A pro-choice and anti-pornography group has organized a "Freedom Rider" tour that kicked off in New York City and San Francisco last month. End Patriarchy Now launched a month long, cross-country campaign to call for "abortion on demand, and without apology."
Although Stop Patriarchy originally limited itself to fighting pornography, it has since broadened its stance to include advocating for abortion, arguing on its website that "Women are not objects. Women are not things to be used for the sexual pleasure of men nor are they breeders of children."
Alex Petersburg of Stop Patriarchy Now's San Francisco office told US News and World Report that the campaign was particularly focused on states where abortion clinics were rare.
"In many states, there is just one abortion clinic left, and that provider is harassed and stalked. The goal is to create a nationwide movement... against that," she said.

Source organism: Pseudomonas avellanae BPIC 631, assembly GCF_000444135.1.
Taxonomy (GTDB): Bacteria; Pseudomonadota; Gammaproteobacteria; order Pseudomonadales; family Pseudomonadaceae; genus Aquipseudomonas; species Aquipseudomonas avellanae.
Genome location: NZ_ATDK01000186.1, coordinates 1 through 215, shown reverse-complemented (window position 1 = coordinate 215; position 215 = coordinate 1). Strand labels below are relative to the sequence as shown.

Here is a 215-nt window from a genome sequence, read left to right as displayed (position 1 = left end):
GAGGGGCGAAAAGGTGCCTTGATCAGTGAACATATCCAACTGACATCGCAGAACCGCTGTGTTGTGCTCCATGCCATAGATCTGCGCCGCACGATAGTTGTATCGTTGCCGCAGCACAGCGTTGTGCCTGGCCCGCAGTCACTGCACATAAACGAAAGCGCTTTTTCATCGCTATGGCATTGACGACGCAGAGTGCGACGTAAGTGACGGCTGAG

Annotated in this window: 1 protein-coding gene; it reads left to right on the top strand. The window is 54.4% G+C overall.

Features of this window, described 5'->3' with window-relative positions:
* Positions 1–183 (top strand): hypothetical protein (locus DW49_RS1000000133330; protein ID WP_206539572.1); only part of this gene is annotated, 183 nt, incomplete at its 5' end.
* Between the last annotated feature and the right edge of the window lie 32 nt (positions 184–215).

As the tour has progressed, some of Stop Patriarchy Now's tactics have been strongly criticized as being overly-aggressive, even by their allies. The Wichita Eagle highlighted one case recently where about 20 pro-abortion protesters at last week's protests in Wichita marched outside a pro-life pregnancy crisis center. Protestors shouted that pregnancy counselors were liars and handed out literature "indicting" pro-life pregnancy centers for disseminating what they claimed to be false information about abortion and birth control. They also held signs that read "Fake Clinic" and "Stop Forced Motherhood."
Wichita's National Organization for Women chapter declined to participate and distanced itself from the aggressive protesters.
Vickie Stangl, the immediate past president of Wichita NOW, told the Wichita Eagle that while she agreed with the information, she felt uncomfortable with their methods.
"We're not trying to beat people over the head," Stangl said. "We believe in choice, and we truly believe in that word and some of their messaging is obviously more militant."
The Freedom Ride tour, which has made earlier stops in Fargo, North Dakota, and other major cities in the Midwest and South, concludes Saturday with a "Day of Action" planned in Jackson, Mississippi.
Mississippi currently has only one abortion clinic, Jackson Women's Health Organization, which filed a lawsuit last summer claiming that the state's new law would make it shut its doors. The law requires all clinic OB-GYN to obtain privileges to admit patients to the local hospital.